Fairview High School was buzzing with excitement last Friday morning as Tennessee Governor Bill Lee and a host of other dignitaries visited the campus to tour the state-of-the-art mechatronics program and congratulate a special group of students.

Those students, who have been enrolled in the mechatronics program since eighth grade, were one day away from accepting a college degree and one week from receiving their high school diploma.

Fairview High is currently the only Williamson County Schools’ campus to offer mechatronics which is the study of mechanical, electrical, computer and robotics engineering. Students in the program have the unique opportunity to complete college-level courses and lab work to obtain their associate degree in engineering technology from Columbia State Community College while also earning their high school diploma.

FHS Principal Dr. Kurt Jones introduced the 18 senior students in the mechatronics program who earned their associate degree along with four students earning technical certificates.

Speaking to the students, Gov. Lee said, “You should be commended for pursuing this path. It is a certain pathway that is so needed in our communities and in our workforce and in our state. We’re very proud of you.”

Gov. Lee noted, “We need students like you…While we haven’t had this kind of education for a long time in our state…your school is a leader. This program and what you are a part of is providing metrics and data that is going to inform the way we do schools all across this state.”

Williamson County Schools, partnering with Columbia State, launched the mechatronics pilot program in 2016 with funding from then Governor Bill Haslam. The award-winning program has continued to receive funding each year with four other high schools across the state starting similar programs.

State Representative Sam Whitson was in attendance. He has been a strong supporter of the program, working with the State to maintain and increase funding to keep the program running. The funding is needed for student fees and the necessary courses at Columbia State.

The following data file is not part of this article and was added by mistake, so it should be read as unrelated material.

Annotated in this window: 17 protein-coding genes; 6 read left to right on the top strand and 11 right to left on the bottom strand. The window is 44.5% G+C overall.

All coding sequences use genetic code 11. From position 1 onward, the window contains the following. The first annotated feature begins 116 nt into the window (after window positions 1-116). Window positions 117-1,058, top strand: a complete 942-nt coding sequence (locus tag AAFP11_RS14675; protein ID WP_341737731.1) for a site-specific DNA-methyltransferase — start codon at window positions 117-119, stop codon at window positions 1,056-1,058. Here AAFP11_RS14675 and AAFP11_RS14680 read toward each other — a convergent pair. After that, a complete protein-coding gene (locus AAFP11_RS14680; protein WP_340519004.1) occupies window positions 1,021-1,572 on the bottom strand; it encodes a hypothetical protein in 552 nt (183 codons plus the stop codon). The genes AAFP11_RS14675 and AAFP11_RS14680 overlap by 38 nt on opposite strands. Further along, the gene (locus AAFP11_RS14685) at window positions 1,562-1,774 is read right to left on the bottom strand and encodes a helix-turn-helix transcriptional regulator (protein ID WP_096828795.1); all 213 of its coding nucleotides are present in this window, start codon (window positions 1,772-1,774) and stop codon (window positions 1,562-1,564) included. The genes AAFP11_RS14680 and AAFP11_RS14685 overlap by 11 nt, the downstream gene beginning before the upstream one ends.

“It’s important that we continue this, and it really aligns with Governor Lee’s initiative,” stated Rep. Whitson.

He was referencing Gov. Lee’s GIVE program, Governor’s Investment in Vocational Education, which promotes learning opportunities at the high school level for vocational skills such as engineering. The GIVE program has provided additional funding for the mechatronics program, and school administrators hope the success of the program at Fairview High will secure future funding.

Gov. Lee addressed the students, “You are the embodiment of something that needs to be happening all over the county and all over the state…To know that this kind of program is happening in my hometown and a program that is so near and dear to my heart is exciting.”

It was also noted that less than one percent of the state’s high school students have accomplished earning their high school diploma and a college degree at the same time.

The Fairview High mechatronic students were given an opportunity to demonstrate their engineering projects to Gov. Lee, who also toured the mechatronics lab.

Gov. Lee noted, “The people in the public school system in this county, in this district and in this state are focused on what’s best for our kids. We are always trying to find ways to make you successful, and I think this is a perfect example of it.”

The following day, May 8 at Columbia State’s main campus in Columbia, Fairview High’s senior mechatronics students walked across an outdoor stage for their commencement ceremony to accept their college degrees as parents and supporters drove by in vehicles to capture the moment.

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